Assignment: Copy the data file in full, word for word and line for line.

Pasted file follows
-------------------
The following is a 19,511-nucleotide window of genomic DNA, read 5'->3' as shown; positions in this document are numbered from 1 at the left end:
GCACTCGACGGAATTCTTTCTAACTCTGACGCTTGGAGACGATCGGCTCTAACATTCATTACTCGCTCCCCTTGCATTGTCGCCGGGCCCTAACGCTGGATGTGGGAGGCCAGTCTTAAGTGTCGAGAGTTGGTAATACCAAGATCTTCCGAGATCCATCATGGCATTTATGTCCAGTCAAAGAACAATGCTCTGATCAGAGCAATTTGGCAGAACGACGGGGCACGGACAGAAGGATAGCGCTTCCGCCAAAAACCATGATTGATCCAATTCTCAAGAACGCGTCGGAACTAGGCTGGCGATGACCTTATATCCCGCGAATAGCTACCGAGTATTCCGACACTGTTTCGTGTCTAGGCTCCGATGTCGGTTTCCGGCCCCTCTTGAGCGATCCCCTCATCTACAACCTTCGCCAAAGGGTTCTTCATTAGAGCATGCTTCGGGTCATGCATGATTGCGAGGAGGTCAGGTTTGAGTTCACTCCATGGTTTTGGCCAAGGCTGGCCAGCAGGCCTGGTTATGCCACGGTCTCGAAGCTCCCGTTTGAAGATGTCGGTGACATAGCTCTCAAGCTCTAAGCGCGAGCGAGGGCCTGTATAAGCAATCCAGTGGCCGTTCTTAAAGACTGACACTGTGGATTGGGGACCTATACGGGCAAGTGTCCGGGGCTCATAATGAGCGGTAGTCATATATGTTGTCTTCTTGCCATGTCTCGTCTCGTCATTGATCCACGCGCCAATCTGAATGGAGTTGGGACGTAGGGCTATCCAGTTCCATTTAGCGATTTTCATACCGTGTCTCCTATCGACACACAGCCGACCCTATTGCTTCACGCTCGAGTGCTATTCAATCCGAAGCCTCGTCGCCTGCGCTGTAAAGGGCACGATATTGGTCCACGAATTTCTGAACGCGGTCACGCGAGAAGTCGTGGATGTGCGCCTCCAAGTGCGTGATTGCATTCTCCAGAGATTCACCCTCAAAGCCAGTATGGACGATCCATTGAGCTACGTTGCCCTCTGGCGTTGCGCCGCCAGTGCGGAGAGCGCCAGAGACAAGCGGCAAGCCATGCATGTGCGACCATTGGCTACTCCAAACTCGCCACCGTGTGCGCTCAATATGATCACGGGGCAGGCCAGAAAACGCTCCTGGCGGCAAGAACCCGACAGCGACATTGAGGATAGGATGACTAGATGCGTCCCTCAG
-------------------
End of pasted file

The following is a 19,511-nucleotide window of genomic DNA, read 5'->3' as shown; positions in this document are numbered from 1 at the left end:
GCACTCGACGGAATTCTTTCTAACTCTGACGCTTGGAGACGATCGGCTCTAACATTCATTACTCGCTCCCCTTGCATTGTCGCCGGGCCCTAACGCTGGATGTGGGAGGCCAGTCTTAAGTGTCGAGAGTTGGTAATACCAAGATCTTCCGAGATCCATCATGGCATTTATGTCCAGTCAAAGAACAATGCTCTGATCAGAGCAATTTGGCAGAACGACGGGGCACGGACAGAAGGATAGCGCTTCCGCCAAAAACCATGATTGATCCAATTCTCAAGAACGCGTCGGAACTAGGCTGGCGATGACCTTATATCCCGCGAATAGCTACCGAGTATTCCGACACTGTTTCGTGTCTAGGCTCCGATGTCGGTTTCCGGCCCCTCTTGAGCGATCCCCTCATCTACAACCTTCGCCAAAGGGTTCTTCATTAGAGCATGCTTCGGGTCATGCATGATTGCGAGGAGGTCAGGTTTGAGTTCACTCCATGGTTTTGGCCAAGGCTGGCCAGCAGGCCTGGTTATGCCACGGTCTCGAAGCTCCCGTTTGAAGATGTCGGTGACATAGCTCTCAAGCTCTAAGCGCGAGCGAGGGCCTGTATAAGCAATCCAGTGGCCGTTCTTAAAGACTGACACTGTGGATTGGGGACCTATACGGGCAAGTGTCCGGGGCTCATAATGAGCGGTAGTCATATATGTTGTCTTCTTGCCATGTCTCGTCTCGTCATTGATCCACGCGCCAATCTGAATGGAGTTGGGACGTAGGGCTATCCAGTTCCATTTAGCGATTTTCATACCGTGTCTCCTATCGACACACAGCCGACCCTATTGCTTCACGCTCGAGTGCTATTCAATCCGAAGCCTCGTCGCCTGCGCTGTAAAGGGCACGATATTGGTCCACGAATTTCTGAACGCGGTCACGCGAGAAGTCGTGGATGTGCGCCTCCAAGTGCGTGATTGCATTCTCCAGAGATTCACCCTCAAAGCCAGTATGGACGATCCATTGAGCTACGTTGCCCTCTGGCGTTGCGCCGCCAGTGCGGAGAGCGCCAGAGACAAGCGGCAAGCCATGCATGTGCGACCATTGGCTACTCCAAACTCGCCACCGTGTGCGCTCAATATGATCACGGGGCAGGCCAGAAAACGCTCCTGGCGGCAAGAACCCGACAGCGACATTGAGGATAGGATGACTAGATGCGTCCCTCAG